In the kingdom of Arendelle, a young girl named Elsa resides. She wants to be just like everyone else, but she is to be Queen when she grows up, so she faces more than the normal pressures. Elsa also happens to possess some incredible powers, as she is able to wield control over the elements of cold, even to the point of creating ice and freezing temperatures. It is decided she must keep her powers secret and since her sister Anna suffered memory loss, even she has forgotten. As time passes, Elsa isolates herself in order to maintain the shroud of secrecy, which takes a toll on her and Anna as well. But soon, she is old enough to be Queen and between her own anxieties and Anna’s desperation for social contact, Elsa loses control over her powers. The new Queen locks Arendelle into an eternal winter, with the entire land frozen and bathed in cold. Elsa runs away and leaves Anna behind, but Anna isn’t about to give up on her sister. With the help of an unusual crew of a mountain man, a reindeer, and a living snowman, can Anna help break the eternal winter and redeem Elsa in the process?
While Pixar’s films usually outshine Disney’s own recent animated output, Frozen became a smash hit and added not one, but two princesses into the fold. I found Frozen to be in the same vein as Tangled, taking a well known and well worn fairy tale and putting that special Disney spin on it. I admire that Disney is staying close to their own formula, rather than trying to duplicate Pixar’s work like they did with Wreck-It Ralph. I think Frozen introduces two new princesses that should be popular for a long while, but I wasn’t as in love with the movie as some. The story veers way off course from Hans Christian Andersen’s original work, choosing out of place songs instead of valuable plot elements. So the story comes off as halfhearted, as if details are missing that the audience could use to better appreciate the experience. While the song Let It Go has won over audiences, Frozen almost feels like a promotional video for the tune at times. A little more emphasis on plot and Frozen could have been one of the rare animated movies that entertains audiences of all ages. That said, Frozen is fun to watch at times and for younger audiences, it will remain a popular Disney release. So if you have younger Disney fans at home, be sure to add Frozen to your collection.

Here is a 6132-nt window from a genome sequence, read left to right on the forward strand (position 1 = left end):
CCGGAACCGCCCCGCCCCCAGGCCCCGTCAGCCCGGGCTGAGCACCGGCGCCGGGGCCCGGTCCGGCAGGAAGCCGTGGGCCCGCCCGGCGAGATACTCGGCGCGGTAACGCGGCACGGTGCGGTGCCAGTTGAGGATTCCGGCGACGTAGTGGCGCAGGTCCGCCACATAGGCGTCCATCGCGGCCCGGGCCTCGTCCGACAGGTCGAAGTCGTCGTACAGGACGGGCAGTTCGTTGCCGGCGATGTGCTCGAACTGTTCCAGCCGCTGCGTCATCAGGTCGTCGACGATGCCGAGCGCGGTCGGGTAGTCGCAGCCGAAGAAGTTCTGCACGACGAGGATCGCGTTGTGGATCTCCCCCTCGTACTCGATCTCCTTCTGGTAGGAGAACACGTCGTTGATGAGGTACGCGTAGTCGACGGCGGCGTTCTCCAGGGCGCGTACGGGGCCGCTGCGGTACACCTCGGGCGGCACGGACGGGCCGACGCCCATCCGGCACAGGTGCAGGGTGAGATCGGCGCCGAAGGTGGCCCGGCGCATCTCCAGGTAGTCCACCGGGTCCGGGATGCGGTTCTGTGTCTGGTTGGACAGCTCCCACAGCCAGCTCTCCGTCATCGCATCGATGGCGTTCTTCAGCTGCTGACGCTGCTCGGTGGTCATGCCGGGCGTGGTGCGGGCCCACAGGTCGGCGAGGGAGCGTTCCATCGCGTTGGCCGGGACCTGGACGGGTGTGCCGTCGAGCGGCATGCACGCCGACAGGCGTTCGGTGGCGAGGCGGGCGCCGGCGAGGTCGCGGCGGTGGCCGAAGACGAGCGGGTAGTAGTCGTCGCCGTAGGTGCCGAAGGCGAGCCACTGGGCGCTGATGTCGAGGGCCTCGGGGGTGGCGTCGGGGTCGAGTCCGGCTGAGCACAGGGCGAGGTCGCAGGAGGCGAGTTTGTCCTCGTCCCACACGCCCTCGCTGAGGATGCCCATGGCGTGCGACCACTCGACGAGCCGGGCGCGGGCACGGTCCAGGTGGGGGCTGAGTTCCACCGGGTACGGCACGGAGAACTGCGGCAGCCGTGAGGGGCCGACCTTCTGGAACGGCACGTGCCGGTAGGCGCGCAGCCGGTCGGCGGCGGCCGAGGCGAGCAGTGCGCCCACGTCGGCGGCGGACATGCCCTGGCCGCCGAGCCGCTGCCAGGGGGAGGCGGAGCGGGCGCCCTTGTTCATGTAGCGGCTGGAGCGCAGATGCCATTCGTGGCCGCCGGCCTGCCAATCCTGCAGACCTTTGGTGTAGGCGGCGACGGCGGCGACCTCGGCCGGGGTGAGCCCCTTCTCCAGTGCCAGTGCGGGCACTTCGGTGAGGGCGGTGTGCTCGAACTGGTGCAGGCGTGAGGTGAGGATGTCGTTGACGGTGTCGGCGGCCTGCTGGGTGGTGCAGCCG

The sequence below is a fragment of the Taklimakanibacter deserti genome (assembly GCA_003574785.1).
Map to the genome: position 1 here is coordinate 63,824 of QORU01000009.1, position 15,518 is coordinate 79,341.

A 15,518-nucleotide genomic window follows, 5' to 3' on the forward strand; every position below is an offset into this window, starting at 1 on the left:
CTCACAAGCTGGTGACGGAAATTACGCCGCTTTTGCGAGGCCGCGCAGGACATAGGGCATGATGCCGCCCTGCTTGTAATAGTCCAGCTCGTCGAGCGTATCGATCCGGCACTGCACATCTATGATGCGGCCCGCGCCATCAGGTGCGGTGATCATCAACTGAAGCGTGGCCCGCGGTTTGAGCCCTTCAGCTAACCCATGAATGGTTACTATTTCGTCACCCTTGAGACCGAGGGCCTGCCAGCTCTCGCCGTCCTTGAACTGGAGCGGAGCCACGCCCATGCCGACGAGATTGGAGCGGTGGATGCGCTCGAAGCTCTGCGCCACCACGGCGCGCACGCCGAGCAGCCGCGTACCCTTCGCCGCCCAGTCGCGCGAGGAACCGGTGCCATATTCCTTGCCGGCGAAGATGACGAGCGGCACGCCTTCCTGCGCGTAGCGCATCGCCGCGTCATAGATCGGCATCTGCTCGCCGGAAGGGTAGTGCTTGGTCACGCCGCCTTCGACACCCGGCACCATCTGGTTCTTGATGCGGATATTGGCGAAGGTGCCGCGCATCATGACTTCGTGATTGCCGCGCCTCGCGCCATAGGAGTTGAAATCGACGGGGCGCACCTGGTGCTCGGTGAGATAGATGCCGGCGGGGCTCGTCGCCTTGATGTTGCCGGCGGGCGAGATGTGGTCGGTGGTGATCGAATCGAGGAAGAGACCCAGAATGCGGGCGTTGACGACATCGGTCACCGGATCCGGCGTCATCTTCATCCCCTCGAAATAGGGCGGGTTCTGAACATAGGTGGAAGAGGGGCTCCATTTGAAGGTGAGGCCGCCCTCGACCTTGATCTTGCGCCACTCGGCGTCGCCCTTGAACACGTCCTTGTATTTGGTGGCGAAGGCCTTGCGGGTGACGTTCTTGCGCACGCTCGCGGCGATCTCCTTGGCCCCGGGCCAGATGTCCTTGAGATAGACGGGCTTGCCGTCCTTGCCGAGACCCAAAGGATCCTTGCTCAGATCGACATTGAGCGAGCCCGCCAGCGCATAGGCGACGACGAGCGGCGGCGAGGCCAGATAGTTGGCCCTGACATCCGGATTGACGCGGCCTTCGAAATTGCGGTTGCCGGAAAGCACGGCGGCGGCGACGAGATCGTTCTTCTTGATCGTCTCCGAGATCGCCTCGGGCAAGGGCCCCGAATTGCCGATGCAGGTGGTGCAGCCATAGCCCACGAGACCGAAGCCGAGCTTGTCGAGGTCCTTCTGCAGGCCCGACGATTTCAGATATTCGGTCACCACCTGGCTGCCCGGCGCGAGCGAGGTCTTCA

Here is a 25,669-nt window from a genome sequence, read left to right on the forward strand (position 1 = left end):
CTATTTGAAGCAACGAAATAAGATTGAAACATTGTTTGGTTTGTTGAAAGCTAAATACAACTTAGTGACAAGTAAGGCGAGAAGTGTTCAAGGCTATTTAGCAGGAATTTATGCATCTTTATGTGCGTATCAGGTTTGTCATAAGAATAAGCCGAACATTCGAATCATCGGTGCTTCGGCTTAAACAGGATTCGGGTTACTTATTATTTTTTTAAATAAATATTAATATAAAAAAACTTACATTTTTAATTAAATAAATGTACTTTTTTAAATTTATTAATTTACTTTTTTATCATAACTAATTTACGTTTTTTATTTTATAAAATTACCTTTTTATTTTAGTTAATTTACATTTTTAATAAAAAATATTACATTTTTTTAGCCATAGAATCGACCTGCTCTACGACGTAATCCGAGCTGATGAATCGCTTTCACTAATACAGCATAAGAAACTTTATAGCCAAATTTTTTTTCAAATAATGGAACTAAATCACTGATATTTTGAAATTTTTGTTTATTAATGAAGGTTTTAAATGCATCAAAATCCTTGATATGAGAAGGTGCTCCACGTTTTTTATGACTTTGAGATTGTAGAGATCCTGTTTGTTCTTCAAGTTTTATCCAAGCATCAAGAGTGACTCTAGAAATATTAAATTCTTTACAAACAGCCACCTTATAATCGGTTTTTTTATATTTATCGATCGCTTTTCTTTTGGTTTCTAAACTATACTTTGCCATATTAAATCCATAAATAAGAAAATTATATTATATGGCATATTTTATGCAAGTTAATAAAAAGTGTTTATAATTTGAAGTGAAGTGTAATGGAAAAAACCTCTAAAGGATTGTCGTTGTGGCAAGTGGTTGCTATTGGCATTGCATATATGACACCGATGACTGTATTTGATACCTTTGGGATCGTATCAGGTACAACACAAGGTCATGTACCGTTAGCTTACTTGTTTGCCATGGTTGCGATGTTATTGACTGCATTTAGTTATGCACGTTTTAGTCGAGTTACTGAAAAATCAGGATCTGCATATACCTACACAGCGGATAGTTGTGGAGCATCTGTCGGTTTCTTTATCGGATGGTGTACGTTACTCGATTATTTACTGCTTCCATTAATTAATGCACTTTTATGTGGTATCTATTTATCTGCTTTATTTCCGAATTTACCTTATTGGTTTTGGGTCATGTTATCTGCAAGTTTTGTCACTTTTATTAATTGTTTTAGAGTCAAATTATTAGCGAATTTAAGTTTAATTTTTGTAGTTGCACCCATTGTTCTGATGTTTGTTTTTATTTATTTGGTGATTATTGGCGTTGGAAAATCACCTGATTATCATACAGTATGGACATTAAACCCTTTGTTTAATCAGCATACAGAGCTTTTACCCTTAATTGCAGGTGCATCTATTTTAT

Video: How’s it look?
Frozen is presented in 2.24:1 widescreen. This is a gorgeous movie, with beautiful visuals and animation that you could get lost in. The world of Arrendelle is crafted with great attention to detail and for me personally, the visuals were the main attraction of Frozen. And in this presentation, the movie shines and fans will love the immense detail and depth on showcase. The colors are beautiful, with rich blues and crisp whites, just the kind of hues that you want to sit back and soak in. I can’t praise this transfer enough, as Frozen is truly a visual masterpiece.
Audio: How’s it sound?
A DTS HD 7.1 soundtrack ensures Frozen sounds almost as good as it looks. The movie has a number of musical segments and those scenes really spring to life here, with great overall presence. The mix is active, but doesn’t force the surround use, which leaves us with a natural audio experience. So the music sounds awesome, the sound effects deliver, and vocals are clear and never hard to understand. Just a terrific sound design and a terrific mix here. This release also includes Spanish and French language tracks, as well as subtitles in English, Spanish, and French.
Supplements: What are the extras?
Labeled as a “Collector’s Edition”, Frozen contains an array of supplements. Nothing too robust, but Disney knows they didn’t have to include anything on this and it’d still fly off the shelves.
D’Frosted: Disney’s Journey from Hans Christian Andersen to Frozen – We get a look at the source material based off Hans Christian Andersen’s book and the rather arduous process it took to get the film made.
The Making of Frozen – Running a scant three minutes, this doesn’t exactly offer a lot as to the actual making of the film. Mainly it’s a question asked to many of the cast. With no real answer in return. I guess we’ll never know how it actually got made, but whatever they did – it worked.
Deleted Scenes – Four in all with an introduction by the directors.
Music Videos – We get four different versions of the same song; in four different languages.
Animated Short: Get a Horse! – He’s baaaaaaack! See Mickey in an all-new adventure!